Computing and information technology

University of California students, from left, Anjali Banerjee, Alice Ma and Tyler Heintz walk near the university's campus Wednesday, June 6, 2018, in, Berkeley, Calif. The students who were in Nice, France when a terrorist drove a truck down a promenade killing 83 people, including one of their classmates, have channeled their grief and anger into two nonprofits to fight terrorism. (AP Photo/Marcio Jose Sanchez)
August 11, 2018 - 7:04 pm
BERKELEY, Calif. (AP) — California college student Anjali Banerjee was watching fireworks during a 2016 celebration on a seafront promenade in the French city of Nice when a man plowed a huge truck through the crowd, killing 86 people and wounding 200. The University of California, Berkeley...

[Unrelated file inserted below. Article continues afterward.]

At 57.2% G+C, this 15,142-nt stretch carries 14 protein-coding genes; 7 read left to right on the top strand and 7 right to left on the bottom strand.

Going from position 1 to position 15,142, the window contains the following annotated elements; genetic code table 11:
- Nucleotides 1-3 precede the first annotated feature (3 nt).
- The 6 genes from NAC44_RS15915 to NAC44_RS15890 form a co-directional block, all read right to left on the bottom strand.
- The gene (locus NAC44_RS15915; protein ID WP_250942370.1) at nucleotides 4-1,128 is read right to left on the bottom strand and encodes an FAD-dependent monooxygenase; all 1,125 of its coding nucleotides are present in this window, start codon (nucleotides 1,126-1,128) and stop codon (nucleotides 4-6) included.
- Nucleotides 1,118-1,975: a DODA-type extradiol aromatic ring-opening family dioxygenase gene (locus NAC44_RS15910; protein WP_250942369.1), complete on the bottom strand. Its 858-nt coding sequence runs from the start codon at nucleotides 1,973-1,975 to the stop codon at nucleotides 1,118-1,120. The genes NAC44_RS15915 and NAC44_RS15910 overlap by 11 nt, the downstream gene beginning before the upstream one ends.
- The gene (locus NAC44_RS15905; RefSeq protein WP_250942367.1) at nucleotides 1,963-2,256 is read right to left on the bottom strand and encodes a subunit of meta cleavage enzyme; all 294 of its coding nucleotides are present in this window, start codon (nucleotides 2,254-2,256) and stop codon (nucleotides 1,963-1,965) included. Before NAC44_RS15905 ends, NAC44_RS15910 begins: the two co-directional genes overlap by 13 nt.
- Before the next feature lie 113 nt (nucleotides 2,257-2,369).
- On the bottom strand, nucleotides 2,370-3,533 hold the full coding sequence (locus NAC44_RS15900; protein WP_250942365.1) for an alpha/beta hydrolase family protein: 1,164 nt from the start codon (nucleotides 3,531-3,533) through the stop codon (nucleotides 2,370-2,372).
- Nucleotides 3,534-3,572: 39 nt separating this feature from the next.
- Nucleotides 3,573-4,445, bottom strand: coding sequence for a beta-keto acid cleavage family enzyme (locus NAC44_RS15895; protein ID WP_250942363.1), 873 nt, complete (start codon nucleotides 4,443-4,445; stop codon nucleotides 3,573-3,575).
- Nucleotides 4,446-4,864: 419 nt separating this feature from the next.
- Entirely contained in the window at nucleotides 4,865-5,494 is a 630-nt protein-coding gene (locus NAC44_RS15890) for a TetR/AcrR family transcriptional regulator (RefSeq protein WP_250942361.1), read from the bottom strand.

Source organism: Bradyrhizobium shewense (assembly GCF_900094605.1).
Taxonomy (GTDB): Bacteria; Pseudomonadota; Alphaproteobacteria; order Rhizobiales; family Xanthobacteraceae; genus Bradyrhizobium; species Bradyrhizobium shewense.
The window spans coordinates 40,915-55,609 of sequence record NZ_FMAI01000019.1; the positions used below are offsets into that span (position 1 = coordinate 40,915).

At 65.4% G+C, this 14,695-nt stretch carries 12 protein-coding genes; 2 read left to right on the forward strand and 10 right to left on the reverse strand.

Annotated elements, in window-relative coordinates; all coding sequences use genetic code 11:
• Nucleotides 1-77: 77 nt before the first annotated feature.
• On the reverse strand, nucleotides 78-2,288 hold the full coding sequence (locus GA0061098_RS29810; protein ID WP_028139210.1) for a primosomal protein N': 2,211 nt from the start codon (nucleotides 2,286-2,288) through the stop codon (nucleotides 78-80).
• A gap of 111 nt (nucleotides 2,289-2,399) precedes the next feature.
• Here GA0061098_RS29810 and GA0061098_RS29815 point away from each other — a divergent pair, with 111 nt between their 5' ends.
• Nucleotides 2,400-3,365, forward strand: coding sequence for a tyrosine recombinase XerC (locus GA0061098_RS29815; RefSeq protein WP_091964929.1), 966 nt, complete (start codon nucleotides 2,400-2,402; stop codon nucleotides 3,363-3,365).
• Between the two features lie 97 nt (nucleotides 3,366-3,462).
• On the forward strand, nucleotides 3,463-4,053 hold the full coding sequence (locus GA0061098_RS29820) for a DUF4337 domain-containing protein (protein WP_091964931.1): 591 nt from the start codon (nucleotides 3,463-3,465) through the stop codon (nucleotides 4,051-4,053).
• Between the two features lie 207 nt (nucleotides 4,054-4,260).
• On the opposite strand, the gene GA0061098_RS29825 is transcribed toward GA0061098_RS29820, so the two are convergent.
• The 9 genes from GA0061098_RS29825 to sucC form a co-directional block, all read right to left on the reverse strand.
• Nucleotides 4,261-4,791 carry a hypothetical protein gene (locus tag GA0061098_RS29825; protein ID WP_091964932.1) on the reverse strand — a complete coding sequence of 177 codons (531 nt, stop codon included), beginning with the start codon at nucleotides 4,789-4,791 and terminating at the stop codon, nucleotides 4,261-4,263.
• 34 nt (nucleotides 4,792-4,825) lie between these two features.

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August 10, 2018 - 3:59 pm
YAOUNDE, Cameroon (AP) — A "horrifying" video circulating on social media shows Cameroon's security forces shooting at least a dozen unarmed civilians during a counterterror operation in the Far North region, Amnesty International said Friday, and Cameroon said seven soldiers had been arrested. It...
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FILE - In this April 6, 2018, file photo, an employee walks past logos of the Samsung Electronics Co. at its office in Seoul, South Korea. Samsung Electronics says it will spend $22 billion over the next three years on artificial intelligence, auto components, and other future businesses. (AP Photo/Ahn Young-joon, File)
August 08, 2018 - 10:11 am
SEOUL, South Korea (AP) — Samsung Electronics plans to spend a whopping $22 billion over the next three years on artificial intelligence, auto components and other future businesses as the company maps out its strategy under the restored leadership of Vice Chairman Lee Jae-yong after he was freed...